Another 4,757 were also returned to the border while trying to enter illegally into Dominican territory.
From the beginning of the year to date, more than 120,000 Haitians returned from the neighboring country, a figure that, according to experts, should grow after the Dominican refusal to sign the Global Compact for Migration, a non-binding document that seeks to improve management of migratory flows and also includes measures against trafficking in persons and the separation of families.
According to Santo Domingo, accepting the Compact would generate commitments to the State that could undermine its ability to enforce its migration norms and effectively implement the policies that compliance with those standards requires.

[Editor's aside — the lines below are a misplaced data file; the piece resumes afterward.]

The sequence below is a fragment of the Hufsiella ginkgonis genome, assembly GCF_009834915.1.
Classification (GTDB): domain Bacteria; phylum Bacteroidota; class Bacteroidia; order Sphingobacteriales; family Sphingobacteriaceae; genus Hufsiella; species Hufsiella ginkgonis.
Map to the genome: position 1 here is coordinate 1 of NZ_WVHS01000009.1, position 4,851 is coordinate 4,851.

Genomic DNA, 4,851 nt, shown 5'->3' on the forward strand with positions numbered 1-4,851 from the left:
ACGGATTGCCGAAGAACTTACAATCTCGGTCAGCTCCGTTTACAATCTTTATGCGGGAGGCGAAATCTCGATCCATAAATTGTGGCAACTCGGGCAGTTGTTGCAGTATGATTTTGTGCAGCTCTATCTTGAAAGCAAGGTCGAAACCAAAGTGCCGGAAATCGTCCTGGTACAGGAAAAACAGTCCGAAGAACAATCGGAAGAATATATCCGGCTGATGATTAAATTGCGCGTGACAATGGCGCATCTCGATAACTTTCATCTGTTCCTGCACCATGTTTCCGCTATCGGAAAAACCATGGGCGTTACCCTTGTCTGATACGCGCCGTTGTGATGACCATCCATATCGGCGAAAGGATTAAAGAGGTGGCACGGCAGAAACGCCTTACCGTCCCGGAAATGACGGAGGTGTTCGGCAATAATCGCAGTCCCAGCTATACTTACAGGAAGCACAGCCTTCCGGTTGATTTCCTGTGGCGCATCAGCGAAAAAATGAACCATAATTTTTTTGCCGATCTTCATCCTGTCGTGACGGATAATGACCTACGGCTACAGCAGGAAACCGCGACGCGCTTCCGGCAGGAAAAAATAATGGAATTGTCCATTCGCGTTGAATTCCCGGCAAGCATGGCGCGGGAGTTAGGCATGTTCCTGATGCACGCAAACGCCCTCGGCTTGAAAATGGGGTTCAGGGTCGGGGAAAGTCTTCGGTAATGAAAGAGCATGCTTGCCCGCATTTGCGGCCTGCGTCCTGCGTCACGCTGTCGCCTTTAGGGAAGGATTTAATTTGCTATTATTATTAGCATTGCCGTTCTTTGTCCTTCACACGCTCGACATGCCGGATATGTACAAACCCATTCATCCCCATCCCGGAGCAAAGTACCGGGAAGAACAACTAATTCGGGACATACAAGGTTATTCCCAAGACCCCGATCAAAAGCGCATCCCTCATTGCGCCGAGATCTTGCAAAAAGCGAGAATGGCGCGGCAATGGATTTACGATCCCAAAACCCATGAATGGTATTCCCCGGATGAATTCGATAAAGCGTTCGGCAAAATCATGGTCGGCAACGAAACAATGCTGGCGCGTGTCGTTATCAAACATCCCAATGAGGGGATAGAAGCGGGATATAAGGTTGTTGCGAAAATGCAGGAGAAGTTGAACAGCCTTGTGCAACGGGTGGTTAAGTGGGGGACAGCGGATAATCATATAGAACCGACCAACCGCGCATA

The situation could also affect the more than 239,000 Haitians living in that country who could not complete their documentation for the Foreign Regularization Plan in the Dominican Republic.
Several human rights and returnee aid organizations urge both governments to establish a binational dialogue to resolve the migration crisis.